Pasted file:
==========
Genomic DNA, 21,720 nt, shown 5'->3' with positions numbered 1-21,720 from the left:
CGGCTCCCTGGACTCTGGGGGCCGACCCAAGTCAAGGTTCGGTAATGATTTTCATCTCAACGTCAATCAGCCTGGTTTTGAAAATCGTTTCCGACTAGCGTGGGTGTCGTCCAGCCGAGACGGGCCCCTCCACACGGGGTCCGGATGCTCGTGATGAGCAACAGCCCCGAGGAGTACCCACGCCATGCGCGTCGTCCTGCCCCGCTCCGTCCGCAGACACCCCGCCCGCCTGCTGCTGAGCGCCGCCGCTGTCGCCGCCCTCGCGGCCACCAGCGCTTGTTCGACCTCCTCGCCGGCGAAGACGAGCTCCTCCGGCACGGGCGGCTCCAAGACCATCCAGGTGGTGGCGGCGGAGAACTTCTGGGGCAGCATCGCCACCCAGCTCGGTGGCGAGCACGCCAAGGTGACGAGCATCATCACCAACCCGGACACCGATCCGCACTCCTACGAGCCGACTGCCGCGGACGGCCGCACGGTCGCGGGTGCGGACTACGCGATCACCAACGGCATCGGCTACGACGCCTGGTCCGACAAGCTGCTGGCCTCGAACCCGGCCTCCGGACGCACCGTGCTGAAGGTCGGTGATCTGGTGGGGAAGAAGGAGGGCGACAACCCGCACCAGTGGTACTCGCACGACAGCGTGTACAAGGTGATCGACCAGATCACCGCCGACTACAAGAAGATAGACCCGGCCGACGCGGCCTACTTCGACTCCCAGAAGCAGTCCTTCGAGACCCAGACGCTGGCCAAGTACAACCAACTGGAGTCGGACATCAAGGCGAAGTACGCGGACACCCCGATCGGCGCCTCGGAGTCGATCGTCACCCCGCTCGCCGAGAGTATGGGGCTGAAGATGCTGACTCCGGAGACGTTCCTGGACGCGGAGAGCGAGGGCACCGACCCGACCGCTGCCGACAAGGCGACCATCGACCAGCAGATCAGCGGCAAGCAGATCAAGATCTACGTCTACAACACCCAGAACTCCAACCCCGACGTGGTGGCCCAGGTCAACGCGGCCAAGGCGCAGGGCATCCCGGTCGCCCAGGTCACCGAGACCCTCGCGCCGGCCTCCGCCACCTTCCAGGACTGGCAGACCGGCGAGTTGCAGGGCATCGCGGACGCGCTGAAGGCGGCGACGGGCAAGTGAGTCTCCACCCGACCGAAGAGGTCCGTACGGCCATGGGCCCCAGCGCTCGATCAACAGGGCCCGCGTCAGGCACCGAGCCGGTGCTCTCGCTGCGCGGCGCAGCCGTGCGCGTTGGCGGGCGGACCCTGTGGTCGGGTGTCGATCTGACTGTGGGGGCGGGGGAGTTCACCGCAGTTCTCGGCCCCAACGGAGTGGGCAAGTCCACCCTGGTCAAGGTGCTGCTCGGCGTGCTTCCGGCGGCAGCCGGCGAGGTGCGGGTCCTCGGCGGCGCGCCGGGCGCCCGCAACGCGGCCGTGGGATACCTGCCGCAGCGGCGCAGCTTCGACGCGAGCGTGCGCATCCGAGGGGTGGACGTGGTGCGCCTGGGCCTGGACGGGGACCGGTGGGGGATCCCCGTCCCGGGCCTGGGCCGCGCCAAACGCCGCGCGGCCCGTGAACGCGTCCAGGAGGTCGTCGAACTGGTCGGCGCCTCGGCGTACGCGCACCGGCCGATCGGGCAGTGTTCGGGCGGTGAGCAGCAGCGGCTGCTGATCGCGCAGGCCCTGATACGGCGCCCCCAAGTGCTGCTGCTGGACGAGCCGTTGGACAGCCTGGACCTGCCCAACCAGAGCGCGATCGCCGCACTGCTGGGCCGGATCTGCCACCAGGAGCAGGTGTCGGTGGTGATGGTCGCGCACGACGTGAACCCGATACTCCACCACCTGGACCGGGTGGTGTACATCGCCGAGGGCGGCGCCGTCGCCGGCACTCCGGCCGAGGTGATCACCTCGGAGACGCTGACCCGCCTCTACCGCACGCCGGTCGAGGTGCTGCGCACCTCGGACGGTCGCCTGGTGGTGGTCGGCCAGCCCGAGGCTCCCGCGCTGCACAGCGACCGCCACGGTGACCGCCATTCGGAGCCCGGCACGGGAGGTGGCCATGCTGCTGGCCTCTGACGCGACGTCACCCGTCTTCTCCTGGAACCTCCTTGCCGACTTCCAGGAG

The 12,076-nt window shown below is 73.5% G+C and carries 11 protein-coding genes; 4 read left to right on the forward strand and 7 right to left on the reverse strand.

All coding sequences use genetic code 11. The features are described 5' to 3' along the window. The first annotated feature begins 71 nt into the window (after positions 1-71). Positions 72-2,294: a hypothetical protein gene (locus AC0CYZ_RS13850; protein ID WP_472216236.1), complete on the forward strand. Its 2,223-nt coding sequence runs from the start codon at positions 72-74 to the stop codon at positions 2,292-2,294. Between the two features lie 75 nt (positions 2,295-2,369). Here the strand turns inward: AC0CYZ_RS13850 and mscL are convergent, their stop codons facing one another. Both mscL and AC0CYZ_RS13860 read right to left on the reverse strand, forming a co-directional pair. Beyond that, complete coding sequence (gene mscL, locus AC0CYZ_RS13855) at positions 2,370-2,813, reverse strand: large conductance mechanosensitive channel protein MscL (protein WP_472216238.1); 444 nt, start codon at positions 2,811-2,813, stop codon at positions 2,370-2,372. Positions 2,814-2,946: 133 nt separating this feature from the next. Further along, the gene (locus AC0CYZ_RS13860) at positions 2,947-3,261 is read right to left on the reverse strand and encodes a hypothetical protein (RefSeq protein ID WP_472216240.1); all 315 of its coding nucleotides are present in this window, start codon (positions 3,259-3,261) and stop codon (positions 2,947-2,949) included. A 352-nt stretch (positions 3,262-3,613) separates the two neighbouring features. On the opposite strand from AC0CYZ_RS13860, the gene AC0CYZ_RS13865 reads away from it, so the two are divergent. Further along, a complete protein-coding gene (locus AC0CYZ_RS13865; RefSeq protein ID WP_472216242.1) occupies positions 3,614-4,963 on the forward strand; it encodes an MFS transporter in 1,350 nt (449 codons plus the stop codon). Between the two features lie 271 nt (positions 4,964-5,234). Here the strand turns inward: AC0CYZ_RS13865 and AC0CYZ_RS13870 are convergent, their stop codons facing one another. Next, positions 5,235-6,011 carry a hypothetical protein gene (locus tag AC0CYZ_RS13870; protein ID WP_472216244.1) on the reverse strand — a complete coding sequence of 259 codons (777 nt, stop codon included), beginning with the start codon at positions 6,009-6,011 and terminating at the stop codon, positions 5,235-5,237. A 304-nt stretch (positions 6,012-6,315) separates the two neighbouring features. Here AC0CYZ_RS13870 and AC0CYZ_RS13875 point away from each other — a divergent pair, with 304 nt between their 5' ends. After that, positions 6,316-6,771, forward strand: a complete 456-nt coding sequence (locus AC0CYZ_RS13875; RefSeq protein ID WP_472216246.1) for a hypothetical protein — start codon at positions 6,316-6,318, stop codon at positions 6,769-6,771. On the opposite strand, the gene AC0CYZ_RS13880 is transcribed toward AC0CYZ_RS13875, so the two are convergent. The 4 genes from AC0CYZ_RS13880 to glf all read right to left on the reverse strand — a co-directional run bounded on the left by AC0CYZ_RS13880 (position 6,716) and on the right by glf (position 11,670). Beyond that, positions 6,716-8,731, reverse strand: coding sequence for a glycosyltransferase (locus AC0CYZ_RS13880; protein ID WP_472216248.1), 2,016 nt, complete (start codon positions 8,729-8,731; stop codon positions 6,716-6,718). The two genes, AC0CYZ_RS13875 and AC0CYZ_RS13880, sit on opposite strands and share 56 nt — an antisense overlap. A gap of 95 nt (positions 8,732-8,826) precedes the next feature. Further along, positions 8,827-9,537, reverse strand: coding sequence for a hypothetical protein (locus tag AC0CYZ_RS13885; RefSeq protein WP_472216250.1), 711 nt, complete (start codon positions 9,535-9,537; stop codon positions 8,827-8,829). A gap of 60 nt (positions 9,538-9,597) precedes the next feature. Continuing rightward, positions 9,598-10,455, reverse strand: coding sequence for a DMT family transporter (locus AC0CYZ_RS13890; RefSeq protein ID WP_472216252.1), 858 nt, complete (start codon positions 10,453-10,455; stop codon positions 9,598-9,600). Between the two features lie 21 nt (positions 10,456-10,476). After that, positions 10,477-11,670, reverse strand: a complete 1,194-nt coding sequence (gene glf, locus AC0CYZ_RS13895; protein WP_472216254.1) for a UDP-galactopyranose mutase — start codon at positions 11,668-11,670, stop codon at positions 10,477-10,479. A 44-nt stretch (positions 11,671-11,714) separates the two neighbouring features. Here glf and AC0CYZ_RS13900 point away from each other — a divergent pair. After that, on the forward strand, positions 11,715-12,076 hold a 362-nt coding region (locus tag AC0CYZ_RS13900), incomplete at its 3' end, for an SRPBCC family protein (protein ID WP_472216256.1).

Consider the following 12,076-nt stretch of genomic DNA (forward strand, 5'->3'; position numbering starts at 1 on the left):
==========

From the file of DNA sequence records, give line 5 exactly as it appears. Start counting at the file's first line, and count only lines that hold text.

Consider the following 12,076-nt stretch of genomic DNA (forward strand, 5'->3'; position numbering starts at 1 on the left):